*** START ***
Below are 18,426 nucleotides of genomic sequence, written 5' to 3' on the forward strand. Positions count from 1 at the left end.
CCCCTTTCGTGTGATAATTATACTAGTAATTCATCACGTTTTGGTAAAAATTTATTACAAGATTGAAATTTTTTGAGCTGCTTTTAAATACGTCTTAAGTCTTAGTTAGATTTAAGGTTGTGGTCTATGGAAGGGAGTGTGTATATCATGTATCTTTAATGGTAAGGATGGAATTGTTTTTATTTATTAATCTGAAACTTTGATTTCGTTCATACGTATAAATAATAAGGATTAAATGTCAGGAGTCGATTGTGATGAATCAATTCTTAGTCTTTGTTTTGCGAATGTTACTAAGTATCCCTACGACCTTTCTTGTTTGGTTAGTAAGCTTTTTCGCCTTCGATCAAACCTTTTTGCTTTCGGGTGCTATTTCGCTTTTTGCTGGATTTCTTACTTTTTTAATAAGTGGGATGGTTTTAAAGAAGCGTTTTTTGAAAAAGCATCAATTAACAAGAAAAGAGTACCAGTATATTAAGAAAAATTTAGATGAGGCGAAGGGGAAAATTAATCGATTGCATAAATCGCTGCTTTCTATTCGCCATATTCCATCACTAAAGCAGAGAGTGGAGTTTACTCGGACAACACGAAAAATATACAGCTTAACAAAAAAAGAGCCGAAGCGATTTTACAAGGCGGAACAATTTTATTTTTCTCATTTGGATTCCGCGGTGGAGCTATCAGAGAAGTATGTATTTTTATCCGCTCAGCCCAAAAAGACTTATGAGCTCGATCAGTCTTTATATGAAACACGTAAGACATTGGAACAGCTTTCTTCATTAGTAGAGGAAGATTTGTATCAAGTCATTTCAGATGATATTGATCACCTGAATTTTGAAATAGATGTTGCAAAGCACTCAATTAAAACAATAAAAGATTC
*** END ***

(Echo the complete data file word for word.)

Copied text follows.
Below are 18,426 nucleotides of genomic sequence, written 5' to 3' on the forward strand. Positions count from 1 at the left end.
CCCCTTTCGTGTGATAATTATACTAGTAATTCATCACGTTTTGGTAAAAATTTATTACAAGATTGAAATTTTTTGAGCTGCTTTTAAATACGTCTTAAGTCTTAGTTAGATTTAAGGTTGTGGTCTATGGAAGGGAGTGTGTATATCATGTATCTTTAATGGTAAGGATGGAATTGTTTTTATTTATTAATCTGAAACTTTGATTTCGTTCATACGTATAAATAATAAGGATTAAATGTCAGGAGTCGATTGTGATGAATCAATTCTTAGTCTTTGTTTTGCGAATGTTACTAAGTATCCCTACGACCTTTCTTGTTTGGTTAGTAAGCTTTTTCGCCTTCGATCAAACCTTTTTGCTTTCGGGTGCTATTTCGCTTTTTGCTGGATTTCTTACTTTTTTAATAAGTGGGATGGTTTTAAAGAAGCGTTTTTTGAAAAAGCATCAATTAACAAGAAAAGAGTACCAGTATATTAAGAAAAATTTAGATGAGGCGAAGGGGAAAATTAATCGATTGCATAAATCGCTGCTTTCTATTCGCCATATTCCATCACTAAAGCAGAGAGTGGAGTTTACTCGGACAACACGAAAAATATACAGCTTAACAAAAAAAGAGCCGAAGCGATTTTACAAGGCGGAACAATTTTATTTTTCTCATTTGGATTCCGCGGTGGAGCTATCAGAGAAGTATGTATTTTTATCCGCTCAGCCCAAAAAGACTTATGAGCTCGATCAGTCTTTATATGAAACACGTAAGACATTGGAACAGCTTTCTTCATTAGTAGAGGAAGATTTGTATCAAGTCATTTCAGATGATATTGATCACCTGAATTTTGAAATAGATGTTGCAAAGCACTCAATTAAAACAATAAAAGATTC